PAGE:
GOP Debate Gathered Rally Of Trump Supporters, Unlikely Latina Who Hates Immigrants

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Lupe Morfin Moreno of Santa Ana holds a Trump 2016 sign at the entrance to the Reagan Presidential Library in Simi Valley, CA ahead of the second Republican primary debate, hosted by CNN. The daughter of an abusive Mexican immigrant, Moreno says that the government should crack down on illegal immigration. Sept. 16, 2015 Latin Times / Cedar Attanasio

Simi Valley, CA -- “Welcome GOP Candidates,” reads the sign on Presidential Drive, at the entrance to the Ronald Reagan Library where CNN held the second Republican debate on Wednesday, Sept. 16. But that welcome is partially obscured by the faces, T-shirts, and Donald Trump piñatas being paraded by pro-immigrant protesters hours before the debate. Anti-immigration protesters are there as well, holding signs in support of Republican candidate Donald Trump and in opposition to jus solis, or birthright citizenship.

Trump supporters rally across the street, mostly keeping to their own side Madera Road, the four-lane road at the end of Presidential Drive. Local police confirm that they had segregated themselves when they arrived, a little later than the unions.

On one side of the street, pro-immigrant supporters wave red flags with the logo of the United Farm Workers, the agricultural union founded by Chicano civil rights activist César Chávez. On the other side of the street, activists calling themselves "Trumpeteers" sit in lawn chairs by banners decrying birthright citizenship and the liberal media.

Latina Trumpeteer

“I Grew up surrounded by illegal aliens,” says Lupe Morfin Moreno of Santa Ana, who supports Trump’s proposals to deport immigrants in the country illegally and end birthright citizenship.

Moreno doesn’t look like the Trump supporters you see on TV. A simple wooden cross hangs around her neck and her straw hat wouldn’t look out of place on one of the campesinos across the street. Her thick dark hair is dusted with polvo del camino, wisps of white hair. Her skin is light brown.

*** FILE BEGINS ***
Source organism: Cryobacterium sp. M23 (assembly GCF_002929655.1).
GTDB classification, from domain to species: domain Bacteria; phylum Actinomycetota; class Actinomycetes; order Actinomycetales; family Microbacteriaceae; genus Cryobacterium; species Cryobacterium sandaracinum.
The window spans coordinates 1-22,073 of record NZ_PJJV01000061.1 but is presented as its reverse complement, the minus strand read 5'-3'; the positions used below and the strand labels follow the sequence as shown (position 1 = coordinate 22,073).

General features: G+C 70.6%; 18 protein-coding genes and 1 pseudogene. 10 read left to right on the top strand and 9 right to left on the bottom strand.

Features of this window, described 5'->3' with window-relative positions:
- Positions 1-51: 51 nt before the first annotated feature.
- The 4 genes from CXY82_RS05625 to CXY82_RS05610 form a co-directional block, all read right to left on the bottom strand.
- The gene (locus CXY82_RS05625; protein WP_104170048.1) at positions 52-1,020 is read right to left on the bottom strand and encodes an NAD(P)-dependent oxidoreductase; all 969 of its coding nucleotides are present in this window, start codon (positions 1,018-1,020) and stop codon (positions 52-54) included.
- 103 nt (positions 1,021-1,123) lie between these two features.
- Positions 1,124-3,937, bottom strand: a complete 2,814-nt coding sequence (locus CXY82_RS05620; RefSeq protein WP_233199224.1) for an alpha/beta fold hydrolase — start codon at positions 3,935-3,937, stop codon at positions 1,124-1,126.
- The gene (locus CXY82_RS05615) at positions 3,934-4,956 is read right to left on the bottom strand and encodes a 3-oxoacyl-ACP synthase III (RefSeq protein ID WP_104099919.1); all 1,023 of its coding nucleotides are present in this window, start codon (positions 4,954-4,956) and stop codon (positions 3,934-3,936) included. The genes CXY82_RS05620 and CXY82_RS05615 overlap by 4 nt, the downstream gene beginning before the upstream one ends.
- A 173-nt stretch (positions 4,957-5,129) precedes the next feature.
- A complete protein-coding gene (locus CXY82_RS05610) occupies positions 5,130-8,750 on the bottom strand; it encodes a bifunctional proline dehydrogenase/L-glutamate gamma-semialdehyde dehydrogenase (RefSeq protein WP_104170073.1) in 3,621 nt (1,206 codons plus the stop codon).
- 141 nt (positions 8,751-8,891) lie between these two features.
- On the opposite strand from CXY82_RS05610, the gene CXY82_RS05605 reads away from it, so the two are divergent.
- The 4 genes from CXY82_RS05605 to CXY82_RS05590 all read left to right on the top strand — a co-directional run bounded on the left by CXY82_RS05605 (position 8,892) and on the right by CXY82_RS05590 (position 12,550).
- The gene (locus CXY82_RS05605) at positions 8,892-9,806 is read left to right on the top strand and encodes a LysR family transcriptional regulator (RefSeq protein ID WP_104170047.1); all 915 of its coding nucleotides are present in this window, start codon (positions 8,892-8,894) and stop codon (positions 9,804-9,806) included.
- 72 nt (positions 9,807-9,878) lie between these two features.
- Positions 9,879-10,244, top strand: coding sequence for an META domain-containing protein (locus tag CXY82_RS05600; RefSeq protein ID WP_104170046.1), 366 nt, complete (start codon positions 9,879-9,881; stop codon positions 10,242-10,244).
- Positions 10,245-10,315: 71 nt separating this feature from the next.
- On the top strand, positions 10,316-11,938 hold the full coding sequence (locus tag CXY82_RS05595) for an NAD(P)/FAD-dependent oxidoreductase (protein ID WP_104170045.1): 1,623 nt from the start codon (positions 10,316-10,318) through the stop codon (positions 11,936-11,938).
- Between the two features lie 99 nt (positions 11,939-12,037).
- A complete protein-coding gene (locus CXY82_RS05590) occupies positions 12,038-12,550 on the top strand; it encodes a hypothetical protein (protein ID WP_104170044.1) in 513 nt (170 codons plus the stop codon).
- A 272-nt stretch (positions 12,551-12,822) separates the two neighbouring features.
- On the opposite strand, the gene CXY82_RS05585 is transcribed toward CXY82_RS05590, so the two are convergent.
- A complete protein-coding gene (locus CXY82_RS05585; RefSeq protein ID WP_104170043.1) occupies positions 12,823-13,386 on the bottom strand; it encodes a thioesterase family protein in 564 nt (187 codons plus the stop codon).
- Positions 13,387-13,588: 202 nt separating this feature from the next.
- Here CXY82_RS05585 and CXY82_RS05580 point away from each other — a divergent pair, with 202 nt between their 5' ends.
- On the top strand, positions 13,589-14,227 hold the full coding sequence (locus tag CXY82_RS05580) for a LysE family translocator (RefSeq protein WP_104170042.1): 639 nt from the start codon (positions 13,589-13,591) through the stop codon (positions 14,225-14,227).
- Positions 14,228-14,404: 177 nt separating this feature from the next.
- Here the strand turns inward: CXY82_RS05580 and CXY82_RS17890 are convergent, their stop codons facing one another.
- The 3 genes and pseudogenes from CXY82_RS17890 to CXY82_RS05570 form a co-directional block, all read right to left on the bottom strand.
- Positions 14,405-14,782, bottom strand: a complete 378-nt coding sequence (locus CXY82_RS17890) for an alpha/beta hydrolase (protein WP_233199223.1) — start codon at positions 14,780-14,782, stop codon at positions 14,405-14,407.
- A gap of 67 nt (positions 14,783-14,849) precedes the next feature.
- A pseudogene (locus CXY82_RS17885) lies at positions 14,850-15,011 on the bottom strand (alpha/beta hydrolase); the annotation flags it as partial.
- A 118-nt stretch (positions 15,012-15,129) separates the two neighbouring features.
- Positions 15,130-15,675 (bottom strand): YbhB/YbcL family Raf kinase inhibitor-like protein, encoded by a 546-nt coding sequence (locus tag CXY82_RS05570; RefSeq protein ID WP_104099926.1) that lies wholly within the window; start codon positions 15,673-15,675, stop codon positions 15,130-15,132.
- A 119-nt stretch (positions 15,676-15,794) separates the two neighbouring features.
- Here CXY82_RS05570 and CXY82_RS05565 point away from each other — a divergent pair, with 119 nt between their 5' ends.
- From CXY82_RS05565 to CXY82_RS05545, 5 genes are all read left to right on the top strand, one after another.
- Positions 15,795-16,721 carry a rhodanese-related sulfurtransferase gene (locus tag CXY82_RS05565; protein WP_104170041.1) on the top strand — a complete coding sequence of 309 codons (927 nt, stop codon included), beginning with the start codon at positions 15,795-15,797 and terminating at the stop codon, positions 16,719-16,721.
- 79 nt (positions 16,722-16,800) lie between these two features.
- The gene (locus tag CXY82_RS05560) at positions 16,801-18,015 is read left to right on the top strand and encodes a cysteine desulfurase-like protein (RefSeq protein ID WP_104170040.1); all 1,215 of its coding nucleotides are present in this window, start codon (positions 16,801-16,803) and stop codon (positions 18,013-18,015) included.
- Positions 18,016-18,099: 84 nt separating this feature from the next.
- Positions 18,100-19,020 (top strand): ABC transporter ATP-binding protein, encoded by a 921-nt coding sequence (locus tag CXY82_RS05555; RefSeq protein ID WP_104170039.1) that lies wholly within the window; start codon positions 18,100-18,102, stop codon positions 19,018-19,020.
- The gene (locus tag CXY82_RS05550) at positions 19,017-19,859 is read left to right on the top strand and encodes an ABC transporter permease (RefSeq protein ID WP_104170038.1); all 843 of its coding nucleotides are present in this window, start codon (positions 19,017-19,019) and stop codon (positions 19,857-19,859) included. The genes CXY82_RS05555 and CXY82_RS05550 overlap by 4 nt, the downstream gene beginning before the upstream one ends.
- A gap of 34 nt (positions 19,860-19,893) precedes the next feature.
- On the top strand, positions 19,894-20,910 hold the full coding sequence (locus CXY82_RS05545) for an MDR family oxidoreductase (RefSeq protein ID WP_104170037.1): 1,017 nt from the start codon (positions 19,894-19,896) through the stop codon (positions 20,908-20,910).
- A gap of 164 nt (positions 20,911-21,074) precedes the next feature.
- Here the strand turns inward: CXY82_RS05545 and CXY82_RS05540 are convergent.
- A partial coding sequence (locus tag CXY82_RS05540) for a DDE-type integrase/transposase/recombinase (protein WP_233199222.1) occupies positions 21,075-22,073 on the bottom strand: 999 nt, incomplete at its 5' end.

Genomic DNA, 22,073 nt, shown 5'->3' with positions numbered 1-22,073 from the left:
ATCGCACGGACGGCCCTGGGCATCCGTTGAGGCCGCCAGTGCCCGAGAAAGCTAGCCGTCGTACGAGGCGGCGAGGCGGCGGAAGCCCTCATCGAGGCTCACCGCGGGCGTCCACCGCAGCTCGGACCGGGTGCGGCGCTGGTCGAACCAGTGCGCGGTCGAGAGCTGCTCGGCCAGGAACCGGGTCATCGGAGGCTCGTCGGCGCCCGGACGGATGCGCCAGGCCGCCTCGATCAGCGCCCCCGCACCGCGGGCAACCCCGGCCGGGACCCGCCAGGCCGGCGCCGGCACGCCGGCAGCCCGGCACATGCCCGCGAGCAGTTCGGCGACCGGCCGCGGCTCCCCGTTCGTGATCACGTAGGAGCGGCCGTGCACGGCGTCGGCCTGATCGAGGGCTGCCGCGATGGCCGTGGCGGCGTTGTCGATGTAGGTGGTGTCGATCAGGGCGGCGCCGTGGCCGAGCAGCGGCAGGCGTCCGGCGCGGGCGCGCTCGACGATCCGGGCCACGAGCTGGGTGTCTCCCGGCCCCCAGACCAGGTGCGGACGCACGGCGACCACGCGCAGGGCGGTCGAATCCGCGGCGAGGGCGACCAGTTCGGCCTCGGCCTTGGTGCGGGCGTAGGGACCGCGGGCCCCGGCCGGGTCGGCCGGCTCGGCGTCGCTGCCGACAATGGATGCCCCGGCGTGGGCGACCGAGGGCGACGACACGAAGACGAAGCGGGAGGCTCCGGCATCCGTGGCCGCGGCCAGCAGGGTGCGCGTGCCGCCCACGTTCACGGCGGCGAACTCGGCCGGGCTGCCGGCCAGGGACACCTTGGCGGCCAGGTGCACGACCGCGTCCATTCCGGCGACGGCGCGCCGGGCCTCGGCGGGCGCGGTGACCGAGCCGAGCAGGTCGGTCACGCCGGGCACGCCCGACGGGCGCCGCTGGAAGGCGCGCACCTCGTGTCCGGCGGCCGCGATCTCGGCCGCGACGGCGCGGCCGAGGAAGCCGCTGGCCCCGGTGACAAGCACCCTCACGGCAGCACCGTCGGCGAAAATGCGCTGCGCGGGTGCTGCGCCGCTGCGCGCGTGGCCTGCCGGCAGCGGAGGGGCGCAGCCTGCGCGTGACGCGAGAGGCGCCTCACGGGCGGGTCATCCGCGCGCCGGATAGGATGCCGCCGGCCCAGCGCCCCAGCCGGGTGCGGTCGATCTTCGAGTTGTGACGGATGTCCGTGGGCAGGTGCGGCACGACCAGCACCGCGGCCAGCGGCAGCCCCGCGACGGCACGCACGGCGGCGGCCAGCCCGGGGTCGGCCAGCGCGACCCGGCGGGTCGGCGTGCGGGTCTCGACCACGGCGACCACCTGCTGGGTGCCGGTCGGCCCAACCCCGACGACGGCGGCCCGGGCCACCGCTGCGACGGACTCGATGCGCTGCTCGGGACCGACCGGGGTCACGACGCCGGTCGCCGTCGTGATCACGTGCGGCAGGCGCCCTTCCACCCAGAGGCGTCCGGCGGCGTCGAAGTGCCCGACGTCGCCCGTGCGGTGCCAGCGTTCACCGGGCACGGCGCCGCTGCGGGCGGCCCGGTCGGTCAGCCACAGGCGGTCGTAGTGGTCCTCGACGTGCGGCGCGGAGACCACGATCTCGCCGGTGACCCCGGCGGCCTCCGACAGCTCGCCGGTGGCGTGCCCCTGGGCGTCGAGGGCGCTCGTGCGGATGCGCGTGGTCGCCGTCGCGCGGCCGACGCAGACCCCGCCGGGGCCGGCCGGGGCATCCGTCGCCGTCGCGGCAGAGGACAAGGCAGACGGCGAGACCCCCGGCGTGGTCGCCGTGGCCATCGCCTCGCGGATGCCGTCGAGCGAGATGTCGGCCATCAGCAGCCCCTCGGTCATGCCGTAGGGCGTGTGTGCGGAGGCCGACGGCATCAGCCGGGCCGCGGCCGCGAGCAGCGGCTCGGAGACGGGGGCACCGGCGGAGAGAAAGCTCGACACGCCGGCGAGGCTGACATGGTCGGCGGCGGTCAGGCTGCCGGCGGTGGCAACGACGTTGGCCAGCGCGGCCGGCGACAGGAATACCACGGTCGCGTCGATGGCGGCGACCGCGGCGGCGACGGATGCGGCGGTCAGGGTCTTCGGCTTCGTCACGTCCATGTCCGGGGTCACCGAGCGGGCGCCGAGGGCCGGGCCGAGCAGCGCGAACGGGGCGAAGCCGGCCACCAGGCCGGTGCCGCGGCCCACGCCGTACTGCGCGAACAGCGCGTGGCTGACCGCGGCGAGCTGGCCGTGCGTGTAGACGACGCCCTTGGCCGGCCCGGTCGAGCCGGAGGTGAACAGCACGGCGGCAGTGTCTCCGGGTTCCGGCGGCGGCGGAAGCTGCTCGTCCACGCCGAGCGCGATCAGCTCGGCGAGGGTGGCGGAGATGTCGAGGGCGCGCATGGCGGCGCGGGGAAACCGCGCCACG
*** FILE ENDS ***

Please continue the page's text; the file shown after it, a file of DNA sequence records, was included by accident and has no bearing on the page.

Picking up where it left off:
How did Moreno, daughter of a Mexican immigrant father and a Tejana mother end up on this side of the street?

“I found out one day that my dad was a smuggler,” Moreno says, contrasting his law-breaking with the morals instilled her by her Catholic education. “He also molested me.”

Moreno mentions this as just one item in a long list of personal grievances with what she describes as “illegals.” The immigrant she married and later separated from, the Spanish-speaking immigrant who had a picnic on the lawn in front of her house in Santa Ana, a Latino ice cream truck driver who peed on her property.

“There he is with his penis out,” she says, as another “Trumpeteer” interrupts her story asking for zip ties to secure one of the birthright citizenship banners.

“Here, take my duct tape,” Moreno says reaching into her satchel. “Just don’t use it all,” she says kindly to her friend, as she resumes her story.

“So anyway I’m so upset. And I yell at him and he just shakes off his penis and walks away. And I call the cops but they wouldn’t do anything about it.”

More Controversial Than Abortion? 

“You still believe in the myth that Planned Parenthood provides mammograms?” said a young woman with her voice raised and a sign in her hand that advocates shutting down the clinic. “I’ll call them right now and show you that they don’t.”

More arguments could be heard over corporate influence in politics, climate change and other issues. But not immigration: emotions of fear and anger run too high.

“We’re not going to walk down there,” says Pat, a blond Simi Valley native who wears a UCLA athletic shirt. “We’ll get killed. They are angry people.”

Pat asks me not to give his full name. It’s a small town, and he’s afraid that his boss might fire him if he finds out that he’s a Trump supporter. He stands with his friend Donna, who also grew up in Simi Valley and wears a viking hat with fake blonde pigtails and held a plastic axe, an allusion to her nordic heritage.

“There was Nancy, trying to shovel,” she says, recounting the ground-breaking of the Reagan Library

To the pro-immigrant protesters, Pat and Donna fit the Trump-supporter stereotype. They’re blonde and Aryan-looking. They grew up playing ice hockey in Simi Valley. Pat explains that when he says that “they are angry people,” he’s not talking about Latinos; he’s not talking about race.

“If there were German people coming in I’d want to stop them, too. It doesn’t matter if they’re Latino. What would Latinos do if 20 million Germans started coming in?”

Behind him, Latino activists held a sign evoking Azatlán, a controversial homeland concept important in the Chicano movement.

“We didn’t cross the border, the border crossed us. Azatlán!” the sign says.  

We’re Not Killers, We’re Dreamers

“We’re not killers, we’re dreamers,” says Guisell Martinez of Los Angeles.

Martinez started her day working as a janitor, as she’s done most days since she came to the U.S. from Honduras in 1998. She’s a single mother of three children born in the U.S.

“I’m not ashamed of my work, but I work for a better future for my children.”